• Sample I—the functional coating of Sample E plus an aluminum oxide protective coating sputter deposited as described above by MSVD. [0125]
  • As shown on the right side of FIG. 8, heating the coating stack of the invention improves the durability of the coating stack. The coatings on the right side of FIG. 8 were heated by insertion in a 1300° F. oven for 3 mins, and then removed and placed in a 400° F. oven for 5 mins, after which the coated samples were removed and allowed to cool under ambient conditions. [0126]
  • It will be readily appreciated by those skilled in the art that modifications may be made to the invention without departing from the concepts disclosed in the foregoing description. For example, although in the preferred embodiment of the laminated article only one ply includes a functional coating, it is to be understood that the invention could also be practiced with both plies having a functional coating or one ply having a functional coating and the other ply having a non-functional coating, e.g., a photocatalytic coating. Moreover, as will be appreciated by one of ordinary skill in the art, the preferred operating parameters described above can be adjusted, if required, for different substrate materials and/or thicknesses. Accordingly, the particular embodiments described in detail herein are illustrative only and are not limiting to the scope of the invention, which is to be given the full breadth of the appended claims and any and all equivalents thereof. [0127]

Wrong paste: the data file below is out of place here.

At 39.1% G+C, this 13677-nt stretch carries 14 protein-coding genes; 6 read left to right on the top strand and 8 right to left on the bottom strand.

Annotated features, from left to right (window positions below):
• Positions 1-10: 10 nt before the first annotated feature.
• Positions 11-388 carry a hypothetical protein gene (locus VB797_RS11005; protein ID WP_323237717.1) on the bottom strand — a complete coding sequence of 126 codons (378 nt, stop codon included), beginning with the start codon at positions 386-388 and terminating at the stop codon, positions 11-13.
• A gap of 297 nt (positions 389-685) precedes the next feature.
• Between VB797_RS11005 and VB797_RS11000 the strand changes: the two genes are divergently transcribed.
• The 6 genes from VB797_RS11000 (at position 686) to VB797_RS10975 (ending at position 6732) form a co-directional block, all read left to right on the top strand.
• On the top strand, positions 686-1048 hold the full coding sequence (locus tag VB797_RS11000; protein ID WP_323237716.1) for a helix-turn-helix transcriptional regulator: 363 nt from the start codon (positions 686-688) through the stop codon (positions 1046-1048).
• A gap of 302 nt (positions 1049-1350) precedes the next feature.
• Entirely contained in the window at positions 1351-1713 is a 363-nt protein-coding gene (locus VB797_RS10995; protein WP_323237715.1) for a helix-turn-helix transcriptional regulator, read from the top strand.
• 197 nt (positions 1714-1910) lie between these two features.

Claims (61)